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April 04, 1979 - Image 7

Resource type:
Text
Publication:
The Michigan Daily, 1979-04-04

Disclaimer: Computer generated plain text may have errors. Read more about this.

t

EMMOMM"

Final Unofficial Vote Figures

CANDIDATES

A

FIRST WARD
Kenneth Latta (D)............................. 2,056
William Allen (R) .............................. 1,169

BALLOT PROPOSALS
yes ................................... 11,877
no .............................6,587
no .............................9,203
yes ............. ................8,275
no .................................... 10,931
yes .................................... 6,496

B
C

SECOND WARD
Leslie Morris (D) ...............................
(unopposed)

1,409

Curriculum
committee
changes rule
(Continued from Page 1)
Some committee mebers suggested
renumbering some of the upper-level
TA-taught courses, many of which are
introductory in nature and require no
prerequisites, to help alleviate the
problem. Another suggestion was to in-
troduce stronger faculty supervision to
some of the TA-taught courses.
BEFORE YESTERDAY'S decision,
the committee had already decided to
exempt from its resolution American
Studies 410 and 498, which deal with
Chicanos and Native Americans,
respectively. These courses are taught
by TAs who are members of the
minority groups, and who therefore
were judged to have special knowledge
of their subject matter. The committee
stressed, however, that it would keep a
close watch over the course's material.
According to Knott, students in the
Native Americans class wrote him let-
ters urgink that the course be exempted
from the policy. "I think it's an im-
pressive show of student support,"
Knott said.
Also at the meeting, the committee
voted to exclude experiential courses
from distribution credit under the Pat-
tern I distribution plan.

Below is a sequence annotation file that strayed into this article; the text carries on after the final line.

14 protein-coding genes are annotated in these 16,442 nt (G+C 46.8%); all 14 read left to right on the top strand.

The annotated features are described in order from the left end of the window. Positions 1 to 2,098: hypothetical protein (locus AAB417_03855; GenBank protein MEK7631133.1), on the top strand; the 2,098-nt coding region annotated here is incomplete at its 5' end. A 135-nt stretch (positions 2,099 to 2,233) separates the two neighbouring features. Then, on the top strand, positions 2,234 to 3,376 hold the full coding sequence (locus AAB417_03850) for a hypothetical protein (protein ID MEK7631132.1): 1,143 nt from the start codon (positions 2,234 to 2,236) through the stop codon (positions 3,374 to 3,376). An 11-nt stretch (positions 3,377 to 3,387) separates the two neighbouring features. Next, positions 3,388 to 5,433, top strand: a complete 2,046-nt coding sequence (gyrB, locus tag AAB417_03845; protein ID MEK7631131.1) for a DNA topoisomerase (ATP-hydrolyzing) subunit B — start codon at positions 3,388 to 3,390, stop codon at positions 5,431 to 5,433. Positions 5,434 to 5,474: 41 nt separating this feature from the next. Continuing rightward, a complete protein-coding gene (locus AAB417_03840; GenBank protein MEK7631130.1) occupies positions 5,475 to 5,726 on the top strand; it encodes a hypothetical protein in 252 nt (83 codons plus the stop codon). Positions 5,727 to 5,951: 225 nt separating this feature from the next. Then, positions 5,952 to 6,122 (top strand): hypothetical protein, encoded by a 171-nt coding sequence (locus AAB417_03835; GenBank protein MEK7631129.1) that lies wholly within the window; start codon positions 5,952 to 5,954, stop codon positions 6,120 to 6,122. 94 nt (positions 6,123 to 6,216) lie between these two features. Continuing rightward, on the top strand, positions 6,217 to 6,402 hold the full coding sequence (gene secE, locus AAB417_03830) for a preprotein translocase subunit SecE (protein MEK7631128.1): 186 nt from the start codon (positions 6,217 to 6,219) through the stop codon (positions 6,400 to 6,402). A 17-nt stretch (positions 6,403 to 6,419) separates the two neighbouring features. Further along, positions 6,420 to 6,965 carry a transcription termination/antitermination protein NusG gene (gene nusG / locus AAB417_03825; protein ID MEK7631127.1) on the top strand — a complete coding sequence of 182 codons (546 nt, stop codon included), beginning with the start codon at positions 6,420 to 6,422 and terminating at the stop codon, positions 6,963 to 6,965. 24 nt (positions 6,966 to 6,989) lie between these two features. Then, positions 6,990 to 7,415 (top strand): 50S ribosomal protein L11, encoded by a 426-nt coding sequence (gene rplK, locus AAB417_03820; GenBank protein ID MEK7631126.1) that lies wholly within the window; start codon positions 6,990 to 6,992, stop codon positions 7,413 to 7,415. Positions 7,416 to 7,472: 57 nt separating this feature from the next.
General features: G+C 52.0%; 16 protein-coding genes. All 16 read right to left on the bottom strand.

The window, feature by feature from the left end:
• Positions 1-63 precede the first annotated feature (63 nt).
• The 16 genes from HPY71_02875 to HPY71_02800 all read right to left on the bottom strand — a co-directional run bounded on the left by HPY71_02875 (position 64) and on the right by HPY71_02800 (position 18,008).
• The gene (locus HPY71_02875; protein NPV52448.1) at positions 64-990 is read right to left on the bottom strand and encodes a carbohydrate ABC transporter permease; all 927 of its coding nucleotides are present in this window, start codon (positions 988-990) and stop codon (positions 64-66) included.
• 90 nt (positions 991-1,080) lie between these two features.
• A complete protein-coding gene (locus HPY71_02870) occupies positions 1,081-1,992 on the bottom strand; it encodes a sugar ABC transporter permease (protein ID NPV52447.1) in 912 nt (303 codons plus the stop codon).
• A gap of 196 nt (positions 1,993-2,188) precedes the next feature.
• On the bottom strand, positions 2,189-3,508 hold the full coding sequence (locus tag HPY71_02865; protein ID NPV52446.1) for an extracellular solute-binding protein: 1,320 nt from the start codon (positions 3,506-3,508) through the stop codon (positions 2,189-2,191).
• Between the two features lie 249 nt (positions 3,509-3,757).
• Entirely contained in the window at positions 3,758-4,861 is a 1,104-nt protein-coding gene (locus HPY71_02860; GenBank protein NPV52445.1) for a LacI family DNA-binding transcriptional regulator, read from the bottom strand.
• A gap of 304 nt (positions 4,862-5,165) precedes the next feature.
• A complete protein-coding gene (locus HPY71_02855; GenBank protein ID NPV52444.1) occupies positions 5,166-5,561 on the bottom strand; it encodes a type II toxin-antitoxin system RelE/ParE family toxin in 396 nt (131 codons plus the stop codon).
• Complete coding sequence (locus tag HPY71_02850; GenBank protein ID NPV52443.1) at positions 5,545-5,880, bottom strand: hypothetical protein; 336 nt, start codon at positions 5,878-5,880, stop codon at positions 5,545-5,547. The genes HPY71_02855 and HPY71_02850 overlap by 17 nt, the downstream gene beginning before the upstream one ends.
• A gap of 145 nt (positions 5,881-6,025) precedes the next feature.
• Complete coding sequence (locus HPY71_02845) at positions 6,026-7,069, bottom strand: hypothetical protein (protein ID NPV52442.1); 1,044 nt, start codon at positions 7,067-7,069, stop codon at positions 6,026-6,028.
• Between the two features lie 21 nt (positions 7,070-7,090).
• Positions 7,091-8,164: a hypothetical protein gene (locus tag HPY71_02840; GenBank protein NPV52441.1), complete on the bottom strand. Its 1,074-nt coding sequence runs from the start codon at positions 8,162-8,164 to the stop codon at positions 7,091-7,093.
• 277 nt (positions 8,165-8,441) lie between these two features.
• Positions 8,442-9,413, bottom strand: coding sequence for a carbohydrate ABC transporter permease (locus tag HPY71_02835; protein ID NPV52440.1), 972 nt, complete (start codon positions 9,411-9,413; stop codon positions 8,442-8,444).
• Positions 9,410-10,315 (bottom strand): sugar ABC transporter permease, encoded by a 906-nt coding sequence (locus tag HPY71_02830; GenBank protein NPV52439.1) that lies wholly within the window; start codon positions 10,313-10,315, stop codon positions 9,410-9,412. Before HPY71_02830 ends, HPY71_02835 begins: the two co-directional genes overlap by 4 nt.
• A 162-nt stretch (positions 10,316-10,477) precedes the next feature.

THIRD WARD
Louis Senunas (R) .............................. 3,036
Halley Faust (D)................... .........1,958
FOURTH WARD
E. Edward Hood...... ...................2,504
LeRoy Cappaert........... .................. 2,242
FIFTH WARD
Gerald Bell..................................... 2,449
Carol Wallace .................................. 1,807

D yes .................................... 9,191
no..................................... 8,693
E yes............................10,383
no......................................7,644
F yes.................................... 9,705
no .............................7,987
G no .............................8,815
yes. .............................8,620
H no.................................... 10,560
yes .................................... 6,574

The Michigan Daily--Wednesday, April 4, 1979-Page 7
Michael Cacoyannis Festival-LAST NIGHT!
IPHIGENIA
This film restores the word epic to its original magnitude. Based on the
Euripedes tragedy, "iphigenia in Aulis," the film heroically portrays the
compelling, contemporary tale of a man who chooses power over the life
of his daughter, and of a young girl caught in the forces of war and political
intrigue. IRENE PAPPAS is magnificent as Clytemnestra, and TATIANA
PAPAMOSKOU (at the tender age of 12) offers a beautiful and heart rending
performance as the ill-fated Iphigenia. "A visually dynamic, emotionally
shattering film."-NY Daily News. Music by Mikos Theodorakis. Greek with
English subtitles. (130 m) (1977)
FRIDAY-Herzog's FATA MORGANA
Tonite af MLB 3
7:00 and 9:15 , $1.50
Vote Today in the
MSA Elections
MChigan Student Assembly annual eIeCtionS
for President, Vice-President and Repre-
sentatives.
LAST DAY
POLL SITES LOCATED CAMPUS-WIDE
The Michigan Student Assembly is the all-campus
student government of The University of Michigan. ; %
The Ann Arbor Film Cooperative presets at Aud. A
WEDNESDAY, APRIL 4
MAN IS NOT A BIRO
(Dusan Makavejev, 1966) 8:30 only-AUD. A
This first film by Eastern Europe's most important director (SWEET MOVIE;
WR: MYSTERIES OF THE ORGANISM) follows a love affair between a middle-
aged factory engineer and a beautiful woman who seduces him. "MAN IS
NOT A BIRD is the most sophisticated and complex film from a Communist
country that I've ever seen. It is so poetic and true and multi-leveled that it-
reminds me of the best prose."-Vincent Canby. Subtitled.
WR: Mysteries Of The Organism
(Dusan Makaveiev, 1971) 10:00 only-AUD. A
A hilarious, highly erotic political comedy which quite seriously proposes
sex as an ideological imperative for liberation-a plea for Erotic Socialism.
"it mocks with ferocious humor both the Marxist state and the American
way, blending politics with pornography."-N.Y. TIMES. "Satanically funny.
The film is indeed likely to offend some, who should not, however, deny
themselves the experience of seeing it."-TIME. Subtitled.
Tomorrow: LAWRENCE OF ARABIA

Proposals fail,

problems arise

(Continued from Page 1)
yesterday, according to Vollbrecht, and
the election should be made official at
tomorrow's City Council meeting. The